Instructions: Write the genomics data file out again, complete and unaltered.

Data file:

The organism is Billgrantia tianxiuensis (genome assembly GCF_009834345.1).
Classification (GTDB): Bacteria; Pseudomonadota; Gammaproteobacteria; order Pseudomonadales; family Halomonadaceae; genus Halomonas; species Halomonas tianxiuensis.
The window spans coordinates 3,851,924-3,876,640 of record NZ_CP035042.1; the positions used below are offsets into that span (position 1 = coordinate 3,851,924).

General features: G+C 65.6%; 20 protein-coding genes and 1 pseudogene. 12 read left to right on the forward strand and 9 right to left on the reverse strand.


The organism is Billgrantia tianxiuensis (genome assembly GCF_009834345.1).
Classification (GTDB): Bacteria; Pseudomonadota; Gammaproteobacteria; order Pseudomonadales; family Halomonadaceae; genus Halomonas; species Halomonas tianxiuensis.
The window spans coordinates 3,851,924-3,876,640 of record NZ_CP035042.1; the positions used below are offsets into that span (position 1 = coordinate 3,851,924).

General features: G+C 65.6%; 20 protein-coding genes and 1 pseudogene. 12 read left to right on the forward strand and 9 right to left on the reverse strand.